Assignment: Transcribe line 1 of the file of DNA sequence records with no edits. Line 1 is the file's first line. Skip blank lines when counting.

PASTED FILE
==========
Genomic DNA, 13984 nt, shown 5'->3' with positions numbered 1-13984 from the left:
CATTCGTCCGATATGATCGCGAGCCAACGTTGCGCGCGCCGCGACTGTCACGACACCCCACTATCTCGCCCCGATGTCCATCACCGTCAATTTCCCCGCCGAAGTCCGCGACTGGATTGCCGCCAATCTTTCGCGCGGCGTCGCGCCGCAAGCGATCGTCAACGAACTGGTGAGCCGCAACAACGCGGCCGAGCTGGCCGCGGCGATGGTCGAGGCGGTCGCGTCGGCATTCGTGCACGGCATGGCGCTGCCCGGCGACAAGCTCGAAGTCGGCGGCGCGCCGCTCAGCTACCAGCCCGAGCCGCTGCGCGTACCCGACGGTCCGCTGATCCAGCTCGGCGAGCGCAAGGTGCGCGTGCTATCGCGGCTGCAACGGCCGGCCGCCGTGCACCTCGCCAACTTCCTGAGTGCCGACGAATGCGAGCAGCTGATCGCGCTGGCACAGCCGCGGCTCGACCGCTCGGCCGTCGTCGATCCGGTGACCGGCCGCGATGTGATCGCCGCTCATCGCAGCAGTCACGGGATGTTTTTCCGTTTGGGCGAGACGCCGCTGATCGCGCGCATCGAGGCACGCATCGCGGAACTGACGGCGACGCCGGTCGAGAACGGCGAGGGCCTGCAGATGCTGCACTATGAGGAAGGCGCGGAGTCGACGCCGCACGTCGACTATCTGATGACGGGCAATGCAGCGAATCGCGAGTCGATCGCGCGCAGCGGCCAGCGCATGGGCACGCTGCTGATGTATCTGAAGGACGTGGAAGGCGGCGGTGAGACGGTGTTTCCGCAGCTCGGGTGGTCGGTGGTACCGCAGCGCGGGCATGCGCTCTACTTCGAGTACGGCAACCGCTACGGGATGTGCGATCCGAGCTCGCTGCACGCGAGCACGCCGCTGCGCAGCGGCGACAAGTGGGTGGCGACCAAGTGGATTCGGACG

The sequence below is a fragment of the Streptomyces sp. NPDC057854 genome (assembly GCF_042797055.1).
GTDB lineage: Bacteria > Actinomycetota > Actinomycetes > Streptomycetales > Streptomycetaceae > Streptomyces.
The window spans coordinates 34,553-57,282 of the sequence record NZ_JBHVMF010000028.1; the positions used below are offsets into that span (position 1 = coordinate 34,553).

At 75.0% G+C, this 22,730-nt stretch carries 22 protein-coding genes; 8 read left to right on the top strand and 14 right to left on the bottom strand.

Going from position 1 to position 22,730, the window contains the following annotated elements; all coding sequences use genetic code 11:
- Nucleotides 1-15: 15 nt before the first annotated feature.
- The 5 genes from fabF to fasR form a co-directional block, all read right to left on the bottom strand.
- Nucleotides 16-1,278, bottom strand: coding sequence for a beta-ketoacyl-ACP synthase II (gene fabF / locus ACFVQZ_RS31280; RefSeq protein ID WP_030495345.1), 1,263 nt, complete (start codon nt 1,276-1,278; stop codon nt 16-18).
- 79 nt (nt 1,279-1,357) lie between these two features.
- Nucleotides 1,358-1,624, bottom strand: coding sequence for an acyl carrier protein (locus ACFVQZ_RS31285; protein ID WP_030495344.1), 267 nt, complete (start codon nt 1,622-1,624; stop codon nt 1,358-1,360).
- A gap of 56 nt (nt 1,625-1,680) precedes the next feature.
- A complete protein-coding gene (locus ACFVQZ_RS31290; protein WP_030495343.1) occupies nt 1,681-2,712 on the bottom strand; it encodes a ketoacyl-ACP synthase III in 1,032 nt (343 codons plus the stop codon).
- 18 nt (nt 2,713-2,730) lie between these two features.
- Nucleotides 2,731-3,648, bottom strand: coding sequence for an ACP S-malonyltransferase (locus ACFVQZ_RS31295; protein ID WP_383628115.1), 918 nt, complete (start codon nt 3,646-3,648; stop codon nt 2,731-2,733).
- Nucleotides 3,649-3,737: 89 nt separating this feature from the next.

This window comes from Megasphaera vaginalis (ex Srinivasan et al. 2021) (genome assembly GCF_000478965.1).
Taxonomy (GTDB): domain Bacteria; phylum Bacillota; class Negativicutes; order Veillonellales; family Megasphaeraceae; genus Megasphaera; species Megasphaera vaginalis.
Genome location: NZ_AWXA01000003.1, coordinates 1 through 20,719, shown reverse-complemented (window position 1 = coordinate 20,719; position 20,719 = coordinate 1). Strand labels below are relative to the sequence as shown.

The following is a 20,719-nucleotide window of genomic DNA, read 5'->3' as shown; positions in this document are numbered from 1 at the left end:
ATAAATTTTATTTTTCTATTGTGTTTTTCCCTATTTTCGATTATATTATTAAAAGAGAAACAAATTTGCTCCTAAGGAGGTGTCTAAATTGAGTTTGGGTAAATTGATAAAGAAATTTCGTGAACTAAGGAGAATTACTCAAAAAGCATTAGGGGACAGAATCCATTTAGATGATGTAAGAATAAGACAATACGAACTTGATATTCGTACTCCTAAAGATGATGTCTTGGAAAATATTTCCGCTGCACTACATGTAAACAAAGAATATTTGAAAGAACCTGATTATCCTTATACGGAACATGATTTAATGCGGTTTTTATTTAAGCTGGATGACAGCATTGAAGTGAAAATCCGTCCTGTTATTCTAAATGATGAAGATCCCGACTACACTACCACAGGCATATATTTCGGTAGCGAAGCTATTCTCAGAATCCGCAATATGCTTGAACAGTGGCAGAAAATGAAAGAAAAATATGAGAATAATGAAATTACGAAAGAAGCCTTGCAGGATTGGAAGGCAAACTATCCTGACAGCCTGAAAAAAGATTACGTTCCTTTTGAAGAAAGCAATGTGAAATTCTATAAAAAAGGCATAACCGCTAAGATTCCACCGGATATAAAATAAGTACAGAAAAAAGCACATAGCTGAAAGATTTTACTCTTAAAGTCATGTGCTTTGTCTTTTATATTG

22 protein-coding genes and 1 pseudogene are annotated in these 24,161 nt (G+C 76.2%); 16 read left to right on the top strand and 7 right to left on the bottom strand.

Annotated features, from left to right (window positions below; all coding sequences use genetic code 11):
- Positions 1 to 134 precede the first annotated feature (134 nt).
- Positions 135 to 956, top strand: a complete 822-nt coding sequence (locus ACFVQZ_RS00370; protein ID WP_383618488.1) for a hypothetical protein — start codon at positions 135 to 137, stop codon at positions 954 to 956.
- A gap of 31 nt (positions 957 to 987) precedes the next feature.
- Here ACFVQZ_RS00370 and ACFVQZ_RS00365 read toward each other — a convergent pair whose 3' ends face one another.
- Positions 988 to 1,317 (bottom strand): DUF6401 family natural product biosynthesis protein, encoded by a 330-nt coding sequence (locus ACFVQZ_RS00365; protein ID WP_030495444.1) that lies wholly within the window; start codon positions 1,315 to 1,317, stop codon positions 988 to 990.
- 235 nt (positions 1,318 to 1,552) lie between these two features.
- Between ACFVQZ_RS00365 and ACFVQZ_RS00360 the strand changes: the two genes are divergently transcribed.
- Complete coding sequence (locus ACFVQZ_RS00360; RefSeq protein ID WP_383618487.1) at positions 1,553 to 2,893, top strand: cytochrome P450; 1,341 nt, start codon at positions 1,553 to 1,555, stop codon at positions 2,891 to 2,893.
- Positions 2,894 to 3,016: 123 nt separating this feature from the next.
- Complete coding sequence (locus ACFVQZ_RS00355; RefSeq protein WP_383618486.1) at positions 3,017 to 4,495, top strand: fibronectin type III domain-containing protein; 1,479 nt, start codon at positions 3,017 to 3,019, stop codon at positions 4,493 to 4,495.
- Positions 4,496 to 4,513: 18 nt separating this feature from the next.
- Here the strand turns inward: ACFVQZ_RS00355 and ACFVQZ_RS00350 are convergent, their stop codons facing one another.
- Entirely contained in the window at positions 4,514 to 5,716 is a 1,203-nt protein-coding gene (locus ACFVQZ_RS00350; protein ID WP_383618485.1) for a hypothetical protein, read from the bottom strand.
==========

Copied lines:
Genomic DNA, 13984 nt, shown 5'->3' with positions numbered 1-13984 from the left: